On Saturday, March 12, the United States approved another $200 million in arms transfers, reported to include Javelin antitank missiles and Stinger antiaircraft missiles. (White House notification and media.)
On Wednesday, March 9, Pentagon spokesperson John Kirby said the United States will not send fighter jets to Ukraine.
On Tuesday, March 8, Poland offered to donate its MiG jets to the United States, for it to transfer them to Ukraine. (Poland’s official website and media). Feasibility and timing of this plan unclear, with indications that the Pentagon did not see as feasible (Pentagon statement). Minister of Foreign Affairs of Japan, Hayashi Yoshimasa, signed a grant to provide Ukraine with bulletproof vests, helmets, and other non-lethal military aid. (See official press release.)
On Monday, March 7, U.S. Senator Bob Menendez, chair of the Senate Foreign Relations Committee, sent a letter to President Biden encouraging the United States to facilitate European countries transferring fighter aircraft to Ukraine. (A day earlier, U.S. officials indicated their support for Poland to do so, according to media interviews.)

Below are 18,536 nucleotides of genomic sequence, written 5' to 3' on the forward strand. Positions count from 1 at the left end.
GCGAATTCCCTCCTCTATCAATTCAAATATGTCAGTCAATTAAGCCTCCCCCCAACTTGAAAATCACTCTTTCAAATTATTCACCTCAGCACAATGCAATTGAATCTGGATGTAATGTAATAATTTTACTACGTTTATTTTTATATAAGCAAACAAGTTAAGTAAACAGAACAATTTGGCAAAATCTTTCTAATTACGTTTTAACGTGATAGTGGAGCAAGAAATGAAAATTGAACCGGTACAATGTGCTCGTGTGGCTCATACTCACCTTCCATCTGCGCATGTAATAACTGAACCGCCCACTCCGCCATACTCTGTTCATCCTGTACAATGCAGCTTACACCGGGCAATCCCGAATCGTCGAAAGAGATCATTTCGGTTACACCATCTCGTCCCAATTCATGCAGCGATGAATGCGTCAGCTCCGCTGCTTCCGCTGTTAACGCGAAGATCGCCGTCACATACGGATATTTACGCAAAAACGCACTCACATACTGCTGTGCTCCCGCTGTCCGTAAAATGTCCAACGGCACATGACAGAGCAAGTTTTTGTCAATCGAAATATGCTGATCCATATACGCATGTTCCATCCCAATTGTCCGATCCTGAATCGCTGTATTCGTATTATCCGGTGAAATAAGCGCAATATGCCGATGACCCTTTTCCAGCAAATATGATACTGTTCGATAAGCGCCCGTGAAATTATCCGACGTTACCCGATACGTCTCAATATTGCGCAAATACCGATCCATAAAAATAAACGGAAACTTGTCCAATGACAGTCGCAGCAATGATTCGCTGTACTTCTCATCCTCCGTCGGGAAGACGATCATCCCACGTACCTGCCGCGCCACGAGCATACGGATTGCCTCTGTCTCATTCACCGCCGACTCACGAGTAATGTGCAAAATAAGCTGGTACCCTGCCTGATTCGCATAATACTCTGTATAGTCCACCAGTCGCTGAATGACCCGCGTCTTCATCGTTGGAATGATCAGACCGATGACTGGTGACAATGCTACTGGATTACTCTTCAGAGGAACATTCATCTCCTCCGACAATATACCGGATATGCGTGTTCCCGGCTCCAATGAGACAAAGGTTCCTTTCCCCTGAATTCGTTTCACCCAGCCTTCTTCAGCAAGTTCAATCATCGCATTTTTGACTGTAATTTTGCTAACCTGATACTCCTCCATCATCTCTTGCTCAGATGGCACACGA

On March 6, Antony Blinken stated that the United States has given “the green light” to Poland to send fighter jets to Ukraine, according to a media interview. U.S. Ambassador to the United Nations Linda Thomas-Greenfield said that discussions regarding the possibility of the United States providing fighter jets to Poland and other NATO allies are still ongoing, according to media.
On Saturday, March 5, Ukraine’s President Zelinsky met with member of the U.S. Congress via Zoom and asked for additional fighter jets and a no-fly zone, according to media.
On March 3, according to media, Defense Minister Kajsa Ollongren said the Netherlands will no longer publicly share specific details about arms deliveries to Ukraine. The United Kingdom’s House of Commons Library published a report detailing military assistance to Ukraine from many countries. Canada announced its intent to provide 4500 M72 rocket launchers and up to 7500 hand grenades, as well as $1 million dollars for the purchase of commercial satellite high resolution and modern imagery, according to an official news release. The Czech Republic also authorized the transfer of 20 light machine guns, 132 assault rifles, 70 submachine guns, 108,000 bullets, 1,000 tactical gloves, all worth 17 million crowns ($756,084) (see resolution 160 on the Czech Government website).